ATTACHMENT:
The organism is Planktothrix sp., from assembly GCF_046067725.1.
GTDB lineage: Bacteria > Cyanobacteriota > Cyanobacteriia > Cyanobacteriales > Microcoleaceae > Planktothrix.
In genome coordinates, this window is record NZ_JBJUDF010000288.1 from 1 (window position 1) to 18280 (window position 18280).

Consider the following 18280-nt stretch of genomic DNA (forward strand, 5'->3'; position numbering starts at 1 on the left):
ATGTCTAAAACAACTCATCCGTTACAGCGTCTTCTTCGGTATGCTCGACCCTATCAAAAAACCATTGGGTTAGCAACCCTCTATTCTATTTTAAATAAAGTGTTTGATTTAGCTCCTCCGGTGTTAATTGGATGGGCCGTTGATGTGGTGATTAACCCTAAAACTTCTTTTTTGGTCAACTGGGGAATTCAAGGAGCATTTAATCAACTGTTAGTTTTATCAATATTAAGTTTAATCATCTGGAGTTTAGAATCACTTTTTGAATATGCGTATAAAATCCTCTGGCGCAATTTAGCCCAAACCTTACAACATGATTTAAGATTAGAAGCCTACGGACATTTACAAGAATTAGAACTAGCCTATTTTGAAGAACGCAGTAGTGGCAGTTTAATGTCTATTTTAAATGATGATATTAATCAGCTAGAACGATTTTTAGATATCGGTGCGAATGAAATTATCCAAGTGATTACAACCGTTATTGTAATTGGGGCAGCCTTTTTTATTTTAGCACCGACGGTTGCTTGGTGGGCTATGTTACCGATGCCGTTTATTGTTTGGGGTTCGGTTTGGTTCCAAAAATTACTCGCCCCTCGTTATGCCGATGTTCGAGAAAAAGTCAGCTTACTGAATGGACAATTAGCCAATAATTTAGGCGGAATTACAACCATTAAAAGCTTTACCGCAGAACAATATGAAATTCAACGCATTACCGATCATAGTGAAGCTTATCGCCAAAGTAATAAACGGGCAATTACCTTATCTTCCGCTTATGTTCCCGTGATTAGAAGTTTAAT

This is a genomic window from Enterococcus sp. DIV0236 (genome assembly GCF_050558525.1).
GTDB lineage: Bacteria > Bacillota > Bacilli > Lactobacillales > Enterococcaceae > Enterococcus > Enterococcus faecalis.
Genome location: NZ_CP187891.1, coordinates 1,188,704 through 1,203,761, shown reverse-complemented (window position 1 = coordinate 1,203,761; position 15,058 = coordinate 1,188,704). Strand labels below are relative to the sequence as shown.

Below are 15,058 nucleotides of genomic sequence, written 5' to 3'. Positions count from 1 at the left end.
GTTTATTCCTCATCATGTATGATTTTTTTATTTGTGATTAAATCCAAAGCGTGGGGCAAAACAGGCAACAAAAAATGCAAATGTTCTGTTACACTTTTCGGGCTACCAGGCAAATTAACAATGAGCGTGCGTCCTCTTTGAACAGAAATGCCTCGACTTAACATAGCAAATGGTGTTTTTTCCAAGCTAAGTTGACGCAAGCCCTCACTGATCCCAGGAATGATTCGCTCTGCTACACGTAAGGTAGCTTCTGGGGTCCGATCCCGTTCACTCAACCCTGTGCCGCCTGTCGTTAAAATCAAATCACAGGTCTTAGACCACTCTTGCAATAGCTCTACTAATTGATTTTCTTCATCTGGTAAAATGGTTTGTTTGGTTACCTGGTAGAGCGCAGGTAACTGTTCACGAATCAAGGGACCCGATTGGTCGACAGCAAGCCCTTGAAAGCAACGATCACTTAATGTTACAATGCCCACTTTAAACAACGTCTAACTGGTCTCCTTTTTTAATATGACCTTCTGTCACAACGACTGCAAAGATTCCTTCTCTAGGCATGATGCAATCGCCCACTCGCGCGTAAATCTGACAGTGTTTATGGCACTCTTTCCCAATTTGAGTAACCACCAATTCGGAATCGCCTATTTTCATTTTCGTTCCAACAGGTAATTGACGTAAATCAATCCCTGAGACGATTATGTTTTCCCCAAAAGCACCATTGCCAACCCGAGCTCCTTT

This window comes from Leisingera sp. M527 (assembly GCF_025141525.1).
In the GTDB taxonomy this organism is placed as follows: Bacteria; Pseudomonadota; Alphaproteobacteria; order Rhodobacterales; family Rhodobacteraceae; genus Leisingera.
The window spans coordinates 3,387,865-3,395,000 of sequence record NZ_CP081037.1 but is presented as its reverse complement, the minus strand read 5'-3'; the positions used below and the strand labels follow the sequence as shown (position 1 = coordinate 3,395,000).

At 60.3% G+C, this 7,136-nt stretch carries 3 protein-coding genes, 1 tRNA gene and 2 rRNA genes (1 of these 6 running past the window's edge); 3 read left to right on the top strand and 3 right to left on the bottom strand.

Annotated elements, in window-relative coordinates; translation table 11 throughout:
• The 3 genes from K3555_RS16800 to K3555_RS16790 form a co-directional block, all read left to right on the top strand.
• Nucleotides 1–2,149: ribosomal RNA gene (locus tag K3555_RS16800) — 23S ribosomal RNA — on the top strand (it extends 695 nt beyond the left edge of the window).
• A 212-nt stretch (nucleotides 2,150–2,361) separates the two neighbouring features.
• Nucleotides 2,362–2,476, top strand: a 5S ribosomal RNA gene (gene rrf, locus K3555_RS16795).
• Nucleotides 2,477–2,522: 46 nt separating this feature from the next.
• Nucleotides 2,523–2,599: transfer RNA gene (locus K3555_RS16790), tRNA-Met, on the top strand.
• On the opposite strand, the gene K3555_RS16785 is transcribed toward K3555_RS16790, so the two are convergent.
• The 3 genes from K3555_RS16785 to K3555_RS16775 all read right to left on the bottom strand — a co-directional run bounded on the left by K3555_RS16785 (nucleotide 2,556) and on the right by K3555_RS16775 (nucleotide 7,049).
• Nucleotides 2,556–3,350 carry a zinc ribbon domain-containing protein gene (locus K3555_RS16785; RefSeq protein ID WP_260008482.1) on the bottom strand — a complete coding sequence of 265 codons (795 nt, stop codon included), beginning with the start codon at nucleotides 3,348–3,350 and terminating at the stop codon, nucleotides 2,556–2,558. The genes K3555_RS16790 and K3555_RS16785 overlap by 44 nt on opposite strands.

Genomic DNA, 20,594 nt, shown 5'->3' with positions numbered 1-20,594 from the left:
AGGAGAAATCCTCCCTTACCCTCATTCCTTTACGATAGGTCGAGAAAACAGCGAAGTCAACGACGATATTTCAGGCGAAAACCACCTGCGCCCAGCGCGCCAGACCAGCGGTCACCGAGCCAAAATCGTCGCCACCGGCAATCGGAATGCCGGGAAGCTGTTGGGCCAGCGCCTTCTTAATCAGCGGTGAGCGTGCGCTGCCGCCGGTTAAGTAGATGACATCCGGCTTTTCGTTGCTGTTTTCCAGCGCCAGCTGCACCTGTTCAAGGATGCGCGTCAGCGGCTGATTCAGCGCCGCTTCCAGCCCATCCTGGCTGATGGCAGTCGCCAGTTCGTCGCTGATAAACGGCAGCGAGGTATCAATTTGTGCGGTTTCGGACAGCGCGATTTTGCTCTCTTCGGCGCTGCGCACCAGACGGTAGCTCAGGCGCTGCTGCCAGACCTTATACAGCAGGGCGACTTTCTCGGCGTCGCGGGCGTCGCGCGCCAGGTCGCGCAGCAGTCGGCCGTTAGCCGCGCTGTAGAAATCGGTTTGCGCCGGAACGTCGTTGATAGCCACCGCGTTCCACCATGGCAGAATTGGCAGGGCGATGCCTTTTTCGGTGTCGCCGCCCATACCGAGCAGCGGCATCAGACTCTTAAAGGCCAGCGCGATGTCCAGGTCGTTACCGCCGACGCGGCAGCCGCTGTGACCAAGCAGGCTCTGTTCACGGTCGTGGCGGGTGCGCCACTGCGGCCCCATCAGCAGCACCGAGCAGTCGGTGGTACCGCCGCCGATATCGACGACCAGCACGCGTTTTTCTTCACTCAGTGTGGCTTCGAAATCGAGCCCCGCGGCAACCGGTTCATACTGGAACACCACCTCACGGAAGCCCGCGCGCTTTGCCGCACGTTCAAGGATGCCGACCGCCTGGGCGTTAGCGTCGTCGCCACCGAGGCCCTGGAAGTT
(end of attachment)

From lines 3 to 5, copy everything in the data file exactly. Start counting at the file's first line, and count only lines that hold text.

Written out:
In genome coordinates, this window is record NZ_JBJUDF010000288.1 from 1 (window position 1) to 18280 (window position 18280).

Consider the following 18280-nt stretch of genomic DNA (forward strand, 5'->3'; position numbering starts at 1 on the left):
ATGTCTAAAACAACTCATCCGTTACAGCGTCTTCTTCGGTATGCTCGACCCTATCAAAAAACCATTGGGTTAGCAACCCTCTATTCTATTTTAAATAAAGTGTTTGATTTAGCTCCTCCGGTGTTAATTGGATGGGCCGTTGATGTGGTGATTAACCCTAAAACTTCTTTTTTGGTCAACTGGGGAATTCAAGGAGCATTTAATCAACTGTTAGTTTTATCAATATTAAGTTTAATCATCTGGAGTTTAGAATCACTTTTTGAATATGCGTATAAAATCCTCTGGCGCAATTTAGCCCAAACCTTACAACATGATTTAAGATTAGAAGCCTACGGACATTTACAAGAATTAGAACTAGCCTATTTTGAAGAACGCAGTAGTGGCAGTTTAATGTCTATTTTAAATGATGATATTAATCAGCTAGAACGATTTTTAGATATCGGTGCGAATGAAATTATCCAAGTGATTACAACCGTTATTGTAATTGGGGCAGCCTTTTTTATTTTAGCACCGACGGTTGCTTGGTGGGCTATGTTACCGATGCCGTTTATTGTTTGGGGTTCGGTTTGGTTCCAAAAATTACTCGCCCCTCGTTATGCCGATGTTCGAGAAAAAGTCAGCTTACTGAATGGACAATTAGCCAATAATTTAGGCGGAATTACAACCATTAAAAGCTTTACCGCAGAACAATATGAAATTCAACGCATTACCGATCATAGTGAAGCTTATCGCCAAAGTAATAAACGGGCAATTACCTTATCTTCCGCTTATGTTCCCGTGATTAGAAGTTTAAT